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The Curious Death of Sergeant Sean Drenth

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As for the biggest question, he concluded his report with these frustratingly ambivalent words:

"The fatal injury could be self-inflicted or at the hands of another and satisfy the factors of contact wound, wound path, supine subject [Drenth], and the post-injury flight path of the plastic wad.

"Regrettably, the central issue of suicide vs. homicide was not answerable as of this writing."


Questions of motive and opportunity always arise first in investigations of violent deaths.

Those who insist that Sean Drenth was murdered have been unable to provide any viable motive for homicide other than the speculative.

Those who lean toward a suicide theory also lack sound evidence.

If Sean Drenth did kill himself, his sole known motivation may have been his role in an off-duty scandal that originally ensnared more than 25 Phoenix PD officers.

In 2008, the state Attorney General's Office started a criminal investigation of allegations that the cops were paid for security work they didn't perform in full at a Phoenix housing complex.

The probe seemed to go dormant until it re-emerged shortly before Drenth's death with a pared-down suspect list of four officers, including Drenth.

Clearly, the state's prime target was George Contreras, coordinator of the off-duty officers, who abruptly quit the Phoenix PD after 17 years on the force as the investigation moved forward in 2008.

Drenth almost certainly knew he was about to be indicted. Rumors about the off-duty case were flying around the department, and a close friend of the sergeant's, Lieutenant Chris Moore, had firsthand information that an indictment was coming down soon.

Still, no one has confirmed that Drenth was aware of the pending indictment, much less was expressing trepidation about it. (He would have been charged with "stealing" $1,065 allegedly paid to him through Contreras.)

To the contrary, everyone interviewed by police after Drenth's death claimed that the sergeant — a cheerful man with a distinctly offbeat sense of humor — was especially positive in his last days after a transfer back to the South Mountain Precinct.

"I know Sean would have said something to me about that off-duty bullshit bugging him if it was," says his lifelong friend Tom Kilstrom. "But he was fine. He was fine."

Had Drenth donned what police suicide expert and retired cop John Violanti calls the "mask of contentment," when he resolved, for whatever reason, to end his own life?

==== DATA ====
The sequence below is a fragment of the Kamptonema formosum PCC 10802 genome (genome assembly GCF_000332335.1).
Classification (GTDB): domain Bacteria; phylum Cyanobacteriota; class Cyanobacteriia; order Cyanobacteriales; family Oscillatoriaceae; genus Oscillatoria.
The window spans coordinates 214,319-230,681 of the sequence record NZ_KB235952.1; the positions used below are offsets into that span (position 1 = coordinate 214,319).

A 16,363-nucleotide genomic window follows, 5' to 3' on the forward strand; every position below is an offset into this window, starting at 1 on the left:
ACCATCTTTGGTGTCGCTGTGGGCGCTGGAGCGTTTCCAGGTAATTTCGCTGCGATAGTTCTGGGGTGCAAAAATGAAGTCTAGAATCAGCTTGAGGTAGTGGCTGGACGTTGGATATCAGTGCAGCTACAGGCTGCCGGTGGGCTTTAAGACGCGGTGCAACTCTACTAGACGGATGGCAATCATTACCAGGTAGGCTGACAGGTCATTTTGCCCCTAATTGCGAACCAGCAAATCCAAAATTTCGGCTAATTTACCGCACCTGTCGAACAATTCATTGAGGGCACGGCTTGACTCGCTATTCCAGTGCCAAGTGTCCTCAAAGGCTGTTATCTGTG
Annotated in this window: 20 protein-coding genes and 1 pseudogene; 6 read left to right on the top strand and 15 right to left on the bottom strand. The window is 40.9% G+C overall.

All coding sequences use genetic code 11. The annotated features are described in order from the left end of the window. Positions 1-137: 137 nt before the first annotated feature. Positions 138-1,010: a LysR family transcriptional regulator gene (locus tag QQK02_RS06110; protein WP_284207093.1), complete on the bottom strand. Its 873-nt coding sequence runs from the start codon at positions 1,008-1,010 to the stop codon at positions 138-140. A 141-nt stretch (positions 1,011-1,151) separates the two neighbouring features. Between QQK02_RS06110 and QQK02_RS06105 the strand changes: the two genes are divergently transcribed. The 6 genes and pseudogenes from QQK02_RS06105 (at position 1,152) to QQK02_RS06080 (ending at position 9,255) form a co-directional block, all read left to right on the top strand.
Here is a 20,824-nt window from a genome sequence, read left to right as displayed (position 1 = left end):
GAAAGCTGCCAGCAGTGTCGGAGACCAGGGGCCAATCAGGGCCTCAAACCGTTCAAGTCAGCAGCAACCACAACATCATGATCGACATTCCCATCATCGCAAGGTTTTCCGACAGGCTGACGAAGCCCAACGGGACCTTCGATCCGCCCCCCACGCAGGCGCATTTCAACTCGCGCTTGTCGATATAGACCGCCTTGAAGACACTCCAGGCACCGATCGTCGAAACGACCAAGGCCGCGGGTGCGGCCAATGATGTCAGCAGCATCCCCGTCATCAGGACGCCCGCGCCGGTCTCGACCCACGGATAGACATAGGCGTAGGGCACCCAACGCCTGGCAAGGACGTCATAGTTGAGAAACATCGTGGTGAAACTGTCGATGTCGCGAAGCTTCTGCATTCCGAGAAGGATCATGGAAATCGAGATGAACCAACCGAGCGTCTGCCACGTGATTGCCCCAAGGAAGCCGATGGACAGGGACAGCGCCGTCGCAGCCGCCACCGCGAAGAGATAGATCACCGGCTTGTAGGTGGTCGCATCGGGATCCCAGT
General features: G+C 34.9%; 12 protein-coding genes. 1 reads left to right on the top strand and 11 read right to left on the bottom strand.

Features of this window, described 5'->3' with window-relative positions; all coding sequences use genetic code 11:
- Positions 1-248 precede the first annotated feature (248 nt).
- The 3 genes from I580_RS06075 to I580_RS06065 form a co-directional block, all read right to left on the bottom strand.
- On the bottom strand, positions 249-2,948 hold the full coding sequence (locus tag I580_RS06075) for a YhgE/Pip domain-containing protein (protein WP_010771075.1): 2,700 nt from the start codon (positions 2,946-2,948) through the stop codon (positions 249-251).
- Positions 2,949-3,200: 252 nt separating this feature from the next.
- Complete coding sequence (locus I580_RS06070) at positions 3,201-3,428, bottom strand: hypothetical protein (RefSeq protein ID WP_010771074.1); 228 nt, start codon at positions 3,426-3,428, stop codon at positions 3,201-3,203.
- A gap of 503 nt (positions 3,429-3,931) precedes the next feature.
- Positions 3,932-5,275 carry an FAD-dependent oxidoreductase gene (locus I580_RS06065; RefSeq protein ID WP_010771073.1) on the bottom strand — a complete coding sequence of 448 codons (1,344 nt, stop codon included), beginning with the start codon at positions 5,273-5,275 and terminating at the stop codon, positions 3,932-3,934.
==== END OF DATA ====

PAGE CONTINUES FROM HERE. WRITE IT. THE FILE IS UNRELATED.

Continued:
No way, says his mother, a straight-talking woman who is a project manager for a large bank.

"Sean would have been pissed if he got indicted," Diane Drenth says. "But he hadn't done anything wrong other than to trust George Contreras on that stupid off-duty thing. It wouldn't have been the end of his world."

In November 2010, a grand jury indicted the three surviving officers and Contreras on felony theft charges within weeks of Sean Drenth's death.

But state prosecutors dropped the case against three of the officers months later after a county judge remanded it to the grand jury. (Earlier this year, the trio sued the Attorney General's Office and others for what they contend were bogus charges against them.)

Contreras still faces charges of theft and illegal control of an enterprise — the off-duty operation he was running.


Steve Vernier had just gone on duty on the evening of October 18, 2010.

It was about 10:30, the Phoenix sky was clear and crisp, and the moon was almost full.

Within minutes, Vernier, an assistant with the Capitol Police, came upon Sean Drenth's body in the secluded alley at 18th Avenue and Jackson.

Vernier is not a sworn officer and wasn't carrying a weapon. His job included patrolling around state government buildings.

As he began his rounds, Vernier heard over his radio that an on-duty Phoenix officer wasn't responding to communications calls from dispatchers.

At 10:54 p.m., he drove toward the alley, still on routine patrol. The alley is north of fenced-in railroad tracks and south of a state-employee parking lot, which also is fenced in.

During his normal 10-hour shift, Vernier might patrol that area three or four times.

Accessible only from the east, the V-shaped alley begins at a volleyball court, narrows, and dead-ends about 100 yards west at the tip.

The floor of the eastern half of the alley is dirt and sand. Much of the west half is paved with cracked asphalt and is very dusty.

Police said later that homeless people used to frequent the immediate area. But Vernier hadn't seen anyone other than Phoenix police officers in the alley in years.

On-duty cops favored the site as a seemingly safe place to write a report or relax for a few minutes. It appeared secure because of the six-foot-high chain-link fences topped with barbed and concertina wire on the north and south sides.

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Paul Rubin
Contact: Paul Rubin